The main thing that’s new about the Mustang GT is that Ford’s techies have built in a raucous engine blip when you change down a gear.
On the surface this may not sound like much but when you’re talking about a 5.0 litre V8 with 450 PS, blipping the throttle pedal in Fife, where I live, makes a racket loud enough to dislodge another chunk from the Greenland icecap. If you blip the throttle yourself while depressing the clutch pedal, the automatic blat through its colossal exhaust tail pipes makes itself heard when you lift off the clutch pedal and the lower gear goes into drive, so then you get a double shot, just the way Concorde used to sound over Cornwall when it left British airspace and went supersonic.
I especially relished this childish pleasure when bringing the Mustang down the steep hill road that leads to my drive. “Blat! Blat!” bellowed the Mustang as we passed the entrance to my odious neighbour’s house so that, when he was in his garden, it must have felt as if he was taking the full blast of a double fart in the face. Ideal.
On the latest model – more engine power (now up to 450 PS), refinements to the suspension and new safety equipment (provoked, no doubt, by the original Mustang’s poor show in Eur NCAP tests). A new bonnet with extra air scoops swoops down to new LED headlights which merge like knife edges into the mesmerising sculptural front end with its racing car combination of strength and delicacy around the air dam.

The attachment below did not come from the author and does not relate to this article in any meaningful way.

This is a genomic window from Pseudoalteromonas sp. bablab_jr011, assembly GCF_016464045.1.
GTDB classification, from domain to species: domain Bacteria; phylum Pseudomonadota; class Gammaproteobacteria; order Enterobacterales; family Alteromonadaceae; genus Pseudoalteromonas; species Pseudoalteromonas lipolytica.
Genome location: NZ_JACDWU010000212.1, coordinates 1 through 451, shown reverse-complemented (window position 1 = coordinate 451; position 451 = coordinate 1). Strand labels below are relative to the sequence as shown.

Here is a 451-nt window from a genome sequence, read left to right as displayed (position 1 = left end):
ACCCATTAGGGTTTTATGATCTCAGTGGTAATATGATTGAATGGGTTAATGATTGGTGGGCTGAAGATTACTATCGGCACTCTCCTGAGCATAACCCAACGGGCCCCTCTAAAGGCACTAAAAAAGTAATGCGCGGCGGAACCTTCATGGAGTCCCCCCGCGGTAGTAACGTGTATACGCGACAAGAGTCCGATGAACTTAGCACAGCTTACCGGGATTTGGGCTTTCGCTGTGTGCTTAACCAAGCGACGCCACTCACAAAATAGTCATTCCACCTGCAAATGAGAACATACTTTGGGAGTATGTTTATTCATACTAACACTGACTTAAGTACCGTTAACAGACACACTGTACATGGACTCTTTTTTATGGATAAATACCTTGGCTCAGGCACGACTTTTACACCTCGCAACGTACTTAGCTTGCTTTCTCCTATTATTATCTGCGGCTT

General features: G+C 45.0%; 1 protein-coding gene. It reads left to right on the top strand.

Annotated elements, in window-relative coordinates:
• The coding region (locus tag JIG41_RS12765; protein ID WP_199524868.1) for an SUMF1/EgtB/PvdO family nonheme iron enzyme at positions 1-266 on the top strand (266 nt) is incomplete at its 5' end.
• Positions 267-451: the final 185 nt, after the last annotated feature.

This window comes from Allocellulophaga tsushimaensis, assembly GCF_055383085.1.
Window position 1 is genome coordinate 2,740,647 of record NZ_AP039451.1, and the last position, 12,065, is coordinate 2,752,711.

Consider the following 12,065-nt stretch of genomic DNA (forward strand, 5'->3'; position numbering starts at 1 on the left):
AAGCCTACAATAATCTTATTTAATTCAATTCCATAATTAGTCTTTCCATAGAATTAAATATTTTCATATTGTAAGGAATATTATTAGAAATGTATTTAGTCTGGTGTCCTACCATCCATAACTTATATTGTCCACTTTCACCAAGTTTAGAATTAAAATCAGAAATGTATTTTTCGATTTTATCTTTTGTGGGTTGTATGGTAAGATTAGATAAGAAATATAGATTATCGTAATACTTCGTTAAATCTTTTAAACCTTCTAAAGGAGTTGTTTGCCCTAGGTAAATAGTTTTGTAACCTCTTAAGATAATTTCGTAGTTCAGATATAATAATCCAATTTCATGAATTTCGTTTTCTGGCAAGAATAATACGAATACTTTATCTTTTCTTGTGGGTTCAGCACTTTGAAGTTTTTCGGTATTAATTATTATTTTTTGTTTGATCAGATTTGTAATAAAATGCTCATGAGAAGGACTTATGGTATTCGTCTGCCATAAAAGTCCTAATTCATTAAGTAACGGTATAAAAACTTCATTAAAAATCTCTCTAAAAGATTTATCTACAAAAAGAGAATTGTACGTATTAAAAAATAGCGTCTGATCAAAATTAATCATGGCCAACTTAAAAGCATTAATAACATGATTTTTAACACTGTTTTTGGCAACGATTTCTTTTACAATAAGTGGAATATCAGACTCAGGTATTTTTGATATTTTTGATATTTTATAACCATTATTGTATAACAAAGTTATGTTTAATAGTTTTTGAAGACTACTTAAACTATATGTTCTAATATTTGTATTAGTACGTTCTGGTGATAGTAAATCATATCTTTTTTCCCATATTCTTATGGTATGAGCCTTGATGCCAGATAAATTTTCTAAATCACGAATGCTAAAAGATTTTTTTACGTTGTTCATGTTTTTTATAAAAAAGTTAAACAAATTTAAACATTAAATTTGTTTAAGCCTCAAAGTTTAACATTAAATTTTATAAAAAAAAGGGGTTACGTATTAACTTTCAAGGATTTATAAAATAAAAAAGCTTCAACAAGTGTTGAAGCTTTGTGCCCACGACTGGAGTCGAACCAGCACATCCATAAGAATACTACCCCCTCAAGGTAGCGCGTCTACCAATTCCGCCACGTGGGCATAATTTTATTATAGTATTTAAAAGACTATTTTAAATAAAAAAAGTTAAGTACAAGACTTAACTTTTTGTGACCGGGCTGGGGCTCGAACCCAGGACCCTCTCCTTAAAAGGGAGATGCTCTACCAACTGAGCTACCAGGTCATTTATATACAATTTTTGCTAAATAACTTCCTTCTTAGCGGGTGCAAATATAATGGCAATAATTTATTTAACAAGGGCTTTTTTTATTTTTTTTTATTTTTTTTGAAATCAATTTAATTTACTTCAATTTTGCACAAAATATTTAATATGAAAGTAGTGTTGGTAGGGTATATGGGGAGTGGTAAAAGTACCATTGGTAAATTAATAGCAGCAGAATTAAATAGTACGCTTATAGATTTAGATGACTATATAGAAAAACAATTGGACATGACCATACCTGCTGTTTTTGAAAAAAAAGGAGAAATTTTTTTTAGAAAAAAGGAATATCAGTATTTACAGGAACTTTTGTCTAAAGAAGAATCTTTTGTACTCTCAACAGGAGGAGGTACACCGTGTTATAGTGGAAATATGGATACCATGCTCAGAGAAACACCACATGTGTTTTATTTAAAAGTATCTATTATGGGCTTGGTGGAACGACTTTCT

A 10-speed automatic gearbox is available, which is supposed to aid fuel consumption; but our test car was six-speed manual which was only capable of an average of 24.3 mpg over the week of our loan. Watching the fuel gauge go from full to empty with the speed a of a wiper moving across the windscreen is such a pain that it detracts sharply from the pleasure of this car. When the Mustang GT first came out a few years ago, I calculated that the fuel cost of driving this car from central LA to central San Francisco would have been less than $50, whereas driving it from London to Edinburgh _ as I had – cost over £120.
American muscle cars make an uncomfortable fit in our dinky little landscape of enclosed fields and handkerchief-sized gardens; they need the vistas of Texas or Alberta in order to feel at home.
But there’s no doubt that the Mustang GT is enormously good fun to have in your hands and under your feet – especially for its unrivalled efficiency in pissing off the neighbours.
Car reviewed: Ford Mustang Fastback 5.0 V8 GT Auto, on the road price £39,665 0-62mph 4.3secs Top speed 155mph Engine 5038cc 8 cylinder unleaded Euro 6.2 Fuel Economy Combined 23.3mpg CO2 emissions 270g/km Max Power 450PS@7000rpm Torque 527Nm@4600rpm Transmission 10-speed automatic with manual mode
Neil Lyndon has been a journalist, broadcaster and writer on the UK’s national stage for 40 years, writing for every “quality” newspaper on Fleet Street. He started writing about cars and motorbikes for The Sunday Times in the 1980s and was Motoring Correspondent of the Sunday Telegraph for 20 years, having previously written a column on motorbikes for Esquire. He is also recognised as a leading commentator on gender politics, having published No More Sex War in 1992 – the first ever critique of feminism from a radical, egalitarian point of view.
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